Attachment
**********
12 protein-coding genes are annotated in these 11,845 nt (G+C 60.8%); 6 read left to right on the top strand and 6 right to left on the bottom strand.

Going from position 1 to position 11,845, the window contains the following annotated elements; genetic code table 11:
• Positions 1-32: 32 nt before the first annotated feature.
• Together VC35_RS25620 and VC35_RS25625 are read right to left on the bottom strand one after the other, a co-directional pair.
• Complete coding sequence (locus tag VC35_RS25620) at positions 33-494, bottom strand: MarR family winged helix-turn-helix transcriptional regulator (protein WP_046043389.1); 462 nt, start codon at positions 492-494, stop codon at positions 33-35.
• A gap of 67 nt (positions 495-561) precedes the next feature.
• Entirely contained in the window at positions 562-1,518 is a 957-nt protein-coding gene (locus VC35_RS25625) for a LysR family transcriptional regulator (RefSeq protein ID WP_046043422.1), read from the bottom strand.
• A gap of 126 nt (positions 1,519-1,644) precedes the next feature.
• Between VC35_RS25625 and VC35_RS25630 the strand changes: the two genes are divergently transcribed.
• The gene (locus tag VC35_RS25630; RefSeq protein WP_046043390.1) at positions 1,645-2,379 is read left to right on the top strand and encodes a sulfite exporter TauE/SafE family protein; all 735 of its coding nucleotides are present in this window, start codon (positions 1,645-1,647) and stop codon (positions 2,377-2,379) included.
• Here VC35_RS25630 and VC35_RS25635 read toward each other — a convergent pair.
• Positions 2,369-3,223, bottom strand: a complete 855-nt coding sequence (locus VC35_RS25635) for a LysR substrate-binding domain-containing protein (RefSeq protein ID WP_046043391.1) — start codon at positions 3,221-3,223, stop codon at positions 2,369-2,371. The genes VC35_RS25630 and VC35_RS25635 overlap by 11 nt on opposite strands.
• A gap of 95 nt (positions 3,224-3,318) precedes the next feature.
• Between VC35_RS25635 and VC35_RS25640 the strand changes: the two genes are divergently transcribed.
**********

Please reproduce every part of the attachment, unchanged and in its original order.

12 protein-coding genes are annotated in these 11,845 nt (G+C 60.8%); 6 read left to right on the top strand and 6 right to left on the bottom strand.

Going from position 1 to position 11,845, the window contains the following annotated elements; genetic code table 11:
• Positions 1-32: 32 nt before the first annotated feature.
• Together VC35_RS25620 and VC35_RS25625 are read right to left on the bottom strand one after the other, a co-directional pair.
• Complete coding sequence (locus tag VC35_RS25620) at positions 33-494, bottom strand: MarR family winged helix-turn-helix transcriptional regulator (protein WP_046043389.1); 462 nt, start codon at positions 492-494, stop codon at positions 33-35.
• A gap of 67 nt (positions 495-561) precedes the next feature.
• Entirely contained in the window at positions 562-1,518 is a 957-nt protein-coding gene (locus VC35_RS25625) for a LysR family transcriptional regulator (RefSeq protein ID WP_046043422.1), read from the bottom strand.
• A gap of 126 nt (positions 1,519-1,644) precedes the next feature.
• Between VC35_RS25625 and VC35_RS25630 the strand changes: the two genes are divergently transcribed.
• The gene (locus tag VC35_RS25630; RefSeq protein WP_046043390.1) at positions 1,645-2,379 is read left to right on the top strand and encodes a sulfite exporter TauE/SafE family protein; all 735 of its coding nucleotides are present in this window, start codon (positions 1,645-1,647) and stop codon (positions 2,377-2,379) included.
• Here VC35_RS25630 and VC35_RS25635 read toward each other — a convergent pair.
• Positions 2,369-3,223, bottom strand: a complete 855-nt coding sequence (locus VC35_RS25635) for a LysR substrate-binding domain-containing protein (RefSeq protein ID WP_046043391.1) — start codon at positions 3,221-3,223, stop codon at positions 2,369-2,371. The genes VC35_RS25630 and VC35_RS25635 overlap by 11 nt on opposite strands.
• A gap of 95 nt (positions 3,224-3,318) precedes the next feature.
• Between VC35_RS25635 and VC35_RS25640 the strand changes: the two genes are divergently transcribed.